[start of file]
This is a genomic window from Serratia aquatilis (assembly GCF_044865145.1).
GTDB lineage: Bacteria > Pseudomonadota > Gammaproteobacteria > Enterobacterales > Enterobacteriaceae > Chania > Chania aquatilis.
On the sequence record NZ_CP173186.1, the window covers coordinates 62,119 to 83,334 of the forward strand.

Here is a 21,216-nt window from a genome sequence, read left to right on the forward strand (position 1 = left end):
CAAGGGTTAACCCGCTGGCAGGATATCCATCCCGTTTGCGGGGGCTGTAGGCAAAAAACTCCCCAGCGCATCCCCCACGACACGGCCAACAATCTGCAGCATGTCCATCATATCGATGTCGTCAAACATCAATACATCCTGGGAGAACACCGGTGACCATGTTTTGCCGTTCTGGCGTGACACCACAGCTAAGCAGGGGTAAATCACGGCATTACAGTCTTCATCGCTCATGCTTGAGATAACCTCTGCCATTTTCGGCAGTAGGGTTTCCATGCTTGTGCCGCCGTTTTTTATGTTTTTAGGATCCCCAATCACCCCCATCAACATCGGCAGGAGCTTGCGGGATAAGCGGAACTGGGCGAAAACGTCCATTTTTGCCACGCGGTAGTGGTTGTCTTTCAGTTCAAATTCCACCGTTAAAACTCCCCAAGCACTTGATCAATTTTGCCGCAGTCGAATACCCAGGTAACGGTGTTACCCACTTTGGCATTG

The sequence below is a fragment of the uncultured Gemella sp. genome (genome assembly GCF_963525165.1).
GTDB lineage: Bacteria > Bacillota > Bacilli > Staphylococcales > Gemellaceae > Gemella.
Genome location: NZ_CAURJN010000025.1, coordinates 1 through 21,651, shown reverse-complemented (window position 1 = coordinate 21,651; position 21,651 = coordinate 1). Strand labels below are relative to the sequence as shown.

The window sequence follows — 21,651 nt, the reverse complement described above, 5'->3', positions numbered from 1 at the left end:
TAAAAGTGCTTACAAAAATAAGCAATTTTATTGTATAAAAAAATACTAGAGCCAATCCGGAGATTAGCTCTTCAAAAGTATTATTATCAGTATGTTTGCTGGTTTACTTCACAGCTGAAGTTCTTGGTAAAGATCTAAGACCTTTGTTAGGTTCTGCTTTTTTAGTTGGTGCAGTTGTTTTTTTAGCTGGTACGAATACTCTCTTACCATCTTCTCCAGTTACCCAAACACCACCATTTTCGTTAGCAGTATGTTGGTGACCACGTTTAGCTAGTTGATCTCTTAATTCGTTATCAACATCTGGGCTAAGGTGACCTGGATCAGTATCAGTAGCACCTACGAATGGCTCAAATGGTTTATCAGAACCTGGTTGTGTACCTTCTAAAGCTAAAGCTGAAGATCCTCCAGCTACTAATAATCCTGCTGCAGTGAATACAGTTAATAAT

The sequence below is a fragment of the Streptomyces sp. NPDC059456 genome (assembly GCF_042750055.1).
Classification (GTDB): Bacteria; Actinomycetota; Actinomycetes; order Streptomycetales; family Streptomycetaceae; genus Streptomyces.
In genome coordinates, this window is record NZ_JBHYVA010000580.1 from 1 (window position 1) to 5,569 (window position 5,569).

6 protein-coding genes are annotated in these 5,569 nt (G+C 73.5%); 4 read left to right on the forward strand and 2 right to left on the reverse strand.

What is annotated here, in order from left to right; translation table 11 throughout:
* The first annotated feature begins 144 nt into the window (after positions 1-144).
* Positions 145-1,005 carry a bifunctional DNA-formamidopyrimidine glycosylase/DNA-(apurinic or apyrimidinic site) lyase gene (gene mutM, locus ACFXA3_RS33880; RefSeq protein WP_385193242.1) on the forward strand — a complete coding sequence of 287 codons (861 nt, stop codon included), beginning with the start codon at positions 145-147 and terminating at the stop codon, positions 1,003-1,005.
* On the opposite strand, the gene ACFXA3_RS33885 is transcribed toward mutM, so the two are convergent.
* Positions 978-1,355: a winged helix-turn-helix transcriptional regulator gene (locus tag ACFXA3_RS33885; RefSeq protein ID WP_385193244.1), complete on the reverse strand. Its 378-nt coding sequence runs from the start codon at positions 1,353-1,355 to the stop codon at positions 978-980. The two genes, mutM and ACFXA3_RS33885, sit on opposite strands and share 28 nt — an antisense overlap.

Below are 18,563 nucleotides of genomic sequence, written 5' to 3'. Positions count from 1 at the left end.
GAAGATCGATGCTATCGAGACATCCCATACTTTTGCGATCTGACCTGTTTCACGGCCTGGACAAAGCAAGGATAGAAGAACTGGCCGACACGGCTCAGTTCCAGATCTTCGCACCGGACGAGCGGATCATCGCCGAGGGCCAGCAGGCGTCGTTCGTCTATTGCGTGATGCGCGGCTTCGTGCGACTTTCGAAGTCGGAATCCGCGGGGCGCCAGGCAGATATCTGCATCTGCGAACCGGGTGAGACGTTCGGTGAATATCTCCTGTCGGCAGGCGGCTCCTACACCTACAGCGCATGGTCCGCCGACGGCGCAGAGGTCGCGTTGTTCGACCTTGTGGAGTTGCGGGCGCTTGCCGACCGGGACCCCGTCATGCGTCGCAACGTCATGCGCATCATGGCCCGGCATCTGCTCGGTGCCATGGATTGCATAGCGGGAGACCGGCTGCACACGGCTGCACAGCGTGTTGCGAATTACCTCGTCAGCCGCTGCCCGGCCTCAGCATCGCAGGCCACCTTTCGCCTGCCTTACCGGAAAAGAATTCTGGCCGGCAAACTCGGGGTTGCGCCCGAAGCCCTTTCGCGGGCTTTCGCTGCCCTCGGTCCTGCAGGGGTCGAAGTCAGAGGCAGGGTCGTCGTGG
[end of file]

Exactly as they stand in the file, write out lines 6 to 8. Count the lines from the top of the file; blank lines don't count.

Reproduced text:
The sequence below is a fragment of the uncultured Gemella sp. genome (genome assembly GCF_963525165.1).
GTDB lineage: Bacteria > Bacillota > Bacilli > Staphylococcales > Gemellaceae > Gemella.
Genome location: NZ_CAURJN010000025.1, coordinates 1 through 21,651, shown reverse-complemented (window position 1 = coordinate 21,651; position 21,651 = coordinate 1). Strand labels below are relative to the sequence as shown.